This also raised in me a bit of a thought that what is the point of my small protest? Chances are the space will actually be taken by a man. But maybe the organisers will ensure in future that panels are more gender balanced. Or consider saying at the start of a conference with an all-male panel that they apologise for the gender imbalance and they will be working to rectify it in future. Hopefully more small acts like mine will do a bit to start challenging structural inequalities in society?

I am superman

The second thing I dwelt on was male grand-standing. This came up in a twitter conversation recently which got nowhere because, well, twitter. Basically, the point being made was that just like when men do gender work like housework they expect massive praise for it, when men make feminist statements or stands they also expect enormous praise for it. I am completely guilty of this in this case. But to write my way through this as an argument I want to explain my feminist journey. My mum gave up work for about six years when my older brother and I were born which really held back her career. I remember at about the age of four I made a sexist comment along the lines of “women can’t do x” and she pulled me up on it and explained mummies can do these things. It obviously stuck with me. As a teenager, modelling myself on Adrian Mole, I read my way through the Female Eunuch after watching Germaine Greer on Late Night Review on BBC 2 and then dragged my mum and a friend along to hear her do a public lecture at Bradford University. I then read the Whole Woman. My feminism then lay fallow until the end of my doctoral studies and has been reawakened by the emergence of third wave feminism over the last decade. My stance now, informed by radical feminism, is that patriarchy is a system that creates false binary gender divisions in society and this impacts on everyone and has an enormous negative impact on women. Ultimately, in my feminism I want a society where the only time sex matters is when we’re talking about things to do with breasts, vaginas and penises.  The fact I feel I have to act “manly” in some situations, and the vast numerous petty oppressions of women I see all the bloody time just because they are women, means we are no way near attaining this.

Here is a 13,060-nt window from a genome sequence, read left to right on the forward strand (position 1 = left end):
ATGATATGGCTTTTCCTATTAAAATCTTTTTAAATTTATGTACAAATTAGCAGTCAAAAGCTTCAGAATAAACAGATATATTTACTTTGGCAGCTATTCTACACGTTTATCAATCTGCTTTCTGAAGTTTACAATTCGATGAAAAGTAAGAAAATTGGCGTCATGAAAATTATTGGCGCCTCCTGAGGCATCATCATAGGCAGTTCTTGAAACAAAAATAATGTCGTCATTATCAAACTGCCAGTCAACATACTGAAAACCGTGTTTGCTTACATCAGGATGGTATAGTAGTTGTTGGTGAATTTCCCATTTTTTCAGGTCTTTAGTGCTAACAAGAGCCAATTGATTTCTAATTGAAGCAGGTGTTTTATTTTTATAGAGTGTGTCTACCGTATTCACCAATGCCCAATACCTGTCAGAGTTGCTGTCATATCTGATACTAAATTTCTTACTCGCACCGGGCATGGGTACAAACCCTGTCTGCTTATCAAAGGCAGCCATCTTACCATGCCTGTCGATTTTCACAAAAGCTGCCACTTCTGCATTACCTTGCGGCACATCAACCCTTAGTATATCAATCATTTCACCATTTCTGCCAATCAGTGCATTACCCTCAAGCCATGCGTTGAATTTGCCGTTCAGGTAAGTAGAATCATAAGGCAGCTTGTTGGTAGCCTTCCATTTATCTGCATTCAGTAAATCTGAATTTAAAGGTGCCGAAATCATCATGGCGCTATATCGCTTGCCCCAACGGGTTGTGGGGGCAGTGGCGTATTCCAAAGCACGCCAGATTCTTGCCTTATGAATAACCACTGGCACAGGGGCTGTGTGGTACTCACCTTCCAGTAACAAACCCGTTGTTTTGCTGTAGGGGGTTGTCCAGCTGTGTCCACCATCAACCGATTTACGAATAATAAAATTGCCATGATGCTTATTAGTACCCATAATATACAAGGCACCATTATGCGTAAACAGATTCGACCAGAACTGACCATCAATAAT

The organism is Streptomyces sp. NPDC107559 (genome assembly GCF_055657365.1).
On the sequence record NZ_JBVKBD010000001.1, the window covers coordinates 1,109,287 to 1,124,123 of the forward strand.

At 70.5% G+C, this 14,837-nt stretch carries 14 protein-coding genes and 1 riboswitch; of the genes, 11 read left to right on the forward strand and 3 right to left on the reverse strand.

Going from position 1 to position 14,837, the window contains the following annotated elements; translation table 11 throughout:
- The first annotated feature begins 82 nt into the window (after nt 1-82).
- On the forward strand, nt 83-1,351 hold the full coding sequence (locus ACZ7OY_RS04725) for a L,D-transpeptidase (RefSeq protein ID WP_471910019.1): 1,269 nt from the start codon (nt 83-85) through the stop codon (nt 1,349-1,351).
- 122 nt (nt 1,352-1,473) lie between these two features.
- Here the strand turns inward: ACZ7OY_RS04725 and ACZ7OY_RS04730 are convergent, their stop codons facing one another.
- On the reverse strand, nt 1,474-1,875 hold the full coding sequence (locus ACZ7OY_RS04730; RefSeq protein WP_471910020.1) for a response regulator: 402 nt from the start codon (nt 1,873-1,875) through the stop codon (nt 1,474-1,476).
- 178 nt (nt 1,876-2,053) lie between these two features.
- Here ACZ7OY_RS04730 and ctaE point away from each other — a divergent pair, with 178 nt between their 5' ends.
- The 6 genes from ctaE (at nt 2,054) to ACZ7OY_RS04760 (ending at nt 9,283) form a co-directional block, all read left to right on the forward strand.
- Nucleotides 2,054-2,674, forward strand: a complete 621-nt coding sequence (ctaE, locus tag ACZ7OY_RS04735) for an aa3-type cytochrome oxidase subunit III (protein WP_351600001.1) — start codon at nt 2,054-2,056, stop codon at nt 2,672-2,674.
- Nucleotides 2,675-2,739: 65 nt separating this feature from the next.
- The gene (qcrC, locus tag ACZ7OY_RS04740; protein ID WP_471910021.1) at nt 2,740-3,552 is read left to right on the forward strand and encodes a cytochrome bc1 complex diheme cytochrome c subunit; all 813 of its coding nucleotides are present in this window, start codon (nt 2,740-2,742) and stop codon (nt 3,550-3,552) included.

So, I’m a “victim” of patriarchy because it shapes what I think my manliness should be like. I’m also a “victim” of patriarchy (boohoo, poor me) because I can’t help but grandstand when I do good things. Society tells me, as a man, that when I do a good thing I should brag about it and bragging about it will make me feel better and reinforce my sense of superiority in society. I don’t do it to downplay the centuries of activism by oppressed women, and I definitely don’t want to overshadow that. But I want to write about it because I feel bloody passionate about it. I want to live in a better society where gender ceases to matter. So I will openly shout out about the things I do to further that, mainly in the hope that other men will do the same. As I suggested above, hopefully if enough men put the interests of women first and refuse to be on all male panels, then we’ll see fewer all male panels.

And higher education

I’ve written on here before about the working hours culture of academia here and here. I’m enormously critical of the idea that you’re only a good academic and you’re only working well when you’re leaving the office at 9pm and working 60+ hours a week. But here I want to go a bit further and write out something I say quite openly if you’ve ever heard me rant speak about the subject in person. The working hours culture in higher education is misogynistic. I’m using this stronger word rather than sexist because I truly see it as an implicit loathing of women. In the society we have the expectation of working responsibilities on academics has to negatively impact on women more than men.